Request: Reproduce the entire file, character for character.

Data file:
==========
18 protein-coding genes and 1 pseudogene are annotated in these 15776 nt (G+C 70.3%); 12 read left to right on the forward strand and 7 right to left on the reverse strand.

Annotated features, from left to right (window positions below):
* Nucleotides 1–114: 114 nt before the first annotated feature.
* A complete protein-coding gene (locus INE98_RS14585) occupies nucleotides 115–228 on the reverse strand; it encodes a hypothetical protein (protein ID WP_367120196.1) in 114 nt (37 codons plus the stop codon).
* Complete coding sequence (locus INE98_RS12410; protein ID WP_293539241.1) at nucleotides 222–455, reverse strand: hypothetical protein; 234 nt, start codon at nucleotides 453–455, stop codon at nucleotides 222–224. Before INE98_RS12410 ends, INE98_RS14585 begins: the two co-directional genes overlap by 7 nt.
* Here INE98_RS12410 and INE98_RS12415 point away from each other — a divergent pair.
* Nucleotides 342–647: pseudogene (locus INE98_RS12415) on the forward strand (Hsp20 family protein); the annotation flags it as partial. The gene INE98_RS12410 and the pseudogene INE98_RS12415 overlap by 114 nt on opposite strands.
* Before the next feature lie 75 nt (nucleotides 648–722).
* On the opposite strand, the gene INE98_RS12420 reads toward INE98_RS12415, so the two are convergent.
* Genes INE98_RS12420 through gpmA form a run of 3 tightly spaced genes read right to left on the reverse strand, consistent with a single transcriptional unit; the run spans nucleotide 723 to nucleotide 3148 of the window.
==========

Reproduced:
18 protein-coding genes and 1 pseudogene are annotated in these 15776 nt (G+C 70.3%); 12 read left to right on the forward strand and 7 right to left on the reverse strand.

Annotated features, from left to right (window positions below):
* Nucleotides 1–114: 114 nt before the first annotated feature.
* A complete protein-coding gene (locus INE98_RS14585) occupies nucleotides 115–228 on the reverse strand; it encodes a hypothetical protein (protein ID WP_367120196.1) in 114 nt (37 codons plus the stop codon).
* Complete coding sequence (locus INE98_RS12410; protein ID WP_293539241.1) at nucleotides 222–455, reverse strand: hypothetical protein; 234 nt, start codon at nucleotides 453–455, stop codon at nucleotides 222–224. Before INE98_RS12410 ends, INE98_RS14585 begins: the two co-directional genes overlap by 7 nt.
* Here INE98_RS12410 and INE98_RS12415 point away from each other — a divergent pair.
* Nucleotides 342–647: pseudogene (locus INE98_RS12415) on the forward strand (Hsp20 family protein); the annotation flags it as partial. The gene INE98_RS12410 and the pseudogene INE98_RS12415 overlap by 114 nt on opposite strands.
* Before the next feature lie 75 nt (nucleotides 648–722).
* On the opposite strand, the gene INE98_RS12420 reads toward INE98_RS12415, so the two are convergent.
* Genes INE98_RS12420 through gpmA form a run of 3 tightly spaced genes read right to left on the reverse strand, consistent with a single transcriptional unit; the run spans nucleotide 723 to nucleotide 3148 of the window.